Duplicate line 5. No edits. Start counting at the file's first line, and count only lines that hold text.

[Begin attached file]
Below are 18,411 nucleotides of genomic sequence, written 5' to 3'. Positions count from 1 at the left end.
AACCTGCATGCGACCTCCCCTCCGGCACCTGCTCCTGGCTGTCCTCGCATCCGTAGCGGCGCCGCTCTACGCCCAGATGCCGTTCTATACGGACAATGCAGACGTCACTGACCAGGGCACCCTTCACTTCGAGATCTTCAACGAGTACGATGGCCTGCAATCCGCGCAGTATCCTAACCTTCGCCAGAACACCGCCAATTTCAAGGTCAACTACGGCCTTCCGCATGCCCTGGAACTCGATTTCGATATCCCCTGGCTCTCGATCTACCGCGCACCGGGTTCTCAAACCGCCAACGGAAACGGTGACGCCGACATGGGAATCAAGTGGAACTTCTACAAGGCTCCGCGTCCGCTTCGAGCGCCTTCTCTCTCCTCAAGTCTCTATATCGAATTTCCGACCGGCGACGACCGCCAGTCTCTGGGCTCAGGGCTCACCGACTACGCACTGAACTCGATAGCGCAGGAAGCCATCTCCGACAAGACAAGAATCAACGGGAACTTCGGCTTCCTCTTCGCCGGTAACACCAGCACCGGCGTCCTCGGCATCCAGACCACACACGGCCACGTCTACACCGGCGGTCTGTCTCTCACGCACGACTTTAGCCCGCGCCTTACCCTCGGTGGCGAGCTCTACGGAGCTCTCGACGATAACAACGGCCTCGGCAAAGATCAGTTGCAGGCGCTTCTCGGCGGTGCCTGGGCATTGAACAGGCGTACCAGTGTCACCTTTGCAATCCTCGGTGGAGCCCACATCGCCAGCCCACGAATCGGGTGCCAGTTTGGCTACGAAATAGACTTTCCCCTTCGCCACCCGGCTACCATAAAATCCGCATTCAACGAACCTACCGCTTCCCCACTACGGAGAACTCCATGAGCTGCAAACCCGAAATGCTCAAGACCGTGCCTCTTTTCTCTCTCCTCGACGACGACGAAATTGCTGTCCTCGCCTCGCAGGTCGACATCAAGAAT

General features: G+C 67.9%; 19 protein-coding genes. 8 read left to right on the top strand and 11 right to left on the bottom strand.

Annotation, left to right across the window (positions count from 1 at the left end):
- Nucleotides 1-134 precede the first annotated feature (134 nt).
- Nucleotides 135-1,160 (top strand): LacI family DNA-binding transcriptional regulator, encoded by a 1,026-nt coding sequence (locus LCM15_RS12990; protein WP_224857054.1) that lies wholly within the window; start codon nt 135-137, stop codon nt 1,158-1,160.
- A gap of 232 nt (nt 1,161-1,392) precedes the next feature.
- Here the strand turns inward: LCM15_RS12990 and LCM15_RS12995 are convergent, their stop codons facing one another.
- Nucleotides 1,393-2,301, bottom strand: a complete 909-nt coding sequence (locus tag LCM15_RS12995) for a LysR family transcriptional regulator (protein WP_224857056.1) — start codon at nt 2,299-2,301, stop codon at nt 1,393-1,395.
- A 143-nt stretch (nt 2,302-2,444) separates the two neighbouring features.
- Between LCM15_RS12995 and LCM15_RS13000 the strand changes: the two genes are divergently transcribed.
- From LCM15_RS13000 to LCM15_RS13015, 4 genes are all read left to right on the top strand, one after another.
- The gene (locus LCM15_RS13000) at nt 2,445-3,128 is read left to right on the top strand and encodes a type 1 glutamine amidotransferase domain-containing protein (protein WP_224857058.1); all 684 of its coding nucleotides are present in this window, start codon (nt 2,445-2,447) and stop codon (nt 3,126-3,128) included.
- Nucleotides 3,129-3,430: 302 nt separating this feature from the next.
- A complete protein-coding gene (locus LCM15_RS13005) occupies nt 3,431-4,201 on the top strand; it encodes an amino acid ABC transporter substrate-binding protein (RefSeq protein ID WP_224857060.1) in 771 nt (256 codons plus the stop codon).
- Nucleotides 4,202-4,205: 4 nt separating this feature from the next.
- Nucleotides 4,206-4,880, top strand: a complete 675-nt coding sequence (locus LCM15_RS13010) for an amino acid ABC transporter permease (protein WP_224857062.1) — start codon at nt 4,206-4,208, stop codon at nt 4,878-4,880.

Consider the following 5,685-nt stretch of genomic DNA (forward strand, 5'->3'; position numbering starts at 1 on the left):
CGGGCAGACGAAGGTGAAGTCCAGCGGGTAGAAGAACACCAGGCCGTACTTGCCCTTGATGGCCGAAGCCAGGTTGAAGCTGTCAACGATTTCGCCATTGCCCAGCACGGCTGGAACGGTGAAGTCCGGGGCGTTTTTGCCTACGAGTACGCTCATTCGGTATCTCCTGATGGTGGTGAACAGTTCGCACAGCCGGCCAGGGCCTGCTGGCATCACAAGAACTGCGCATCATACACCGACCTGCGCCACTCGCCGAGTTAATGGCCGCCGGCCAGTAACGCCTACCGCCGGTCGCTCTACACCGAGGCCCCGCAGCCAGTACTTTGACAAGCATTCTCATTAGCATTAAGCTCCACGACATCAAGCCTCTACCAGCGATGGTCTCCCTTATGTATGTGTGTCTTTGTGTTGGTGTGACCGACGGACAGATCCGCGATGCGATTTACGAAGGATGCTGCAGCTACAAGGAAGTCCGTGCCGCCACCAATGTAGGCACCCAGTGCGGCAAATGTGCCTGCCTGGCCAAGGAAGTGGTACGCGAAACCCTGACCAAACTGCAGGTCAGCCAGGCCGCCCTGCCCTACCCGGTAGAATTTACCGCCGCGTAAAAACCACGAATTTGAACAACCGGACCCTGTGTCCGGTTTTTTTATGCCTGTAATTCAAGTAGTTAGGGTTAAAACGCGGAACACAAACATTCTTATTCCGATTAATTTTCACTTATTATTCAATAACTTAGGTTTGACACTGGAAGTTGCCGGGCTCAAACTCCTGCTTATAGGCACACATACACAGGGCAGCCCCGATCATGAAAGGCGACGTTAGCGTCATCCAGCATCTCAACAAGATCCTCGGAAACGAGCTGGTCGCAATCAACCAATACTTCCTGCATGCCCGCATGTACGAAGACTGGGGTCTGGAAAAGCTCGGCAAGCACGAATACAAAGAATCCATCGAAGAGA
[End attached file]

- Nucleotides 1-134 precede the first annotated feature (134 nt).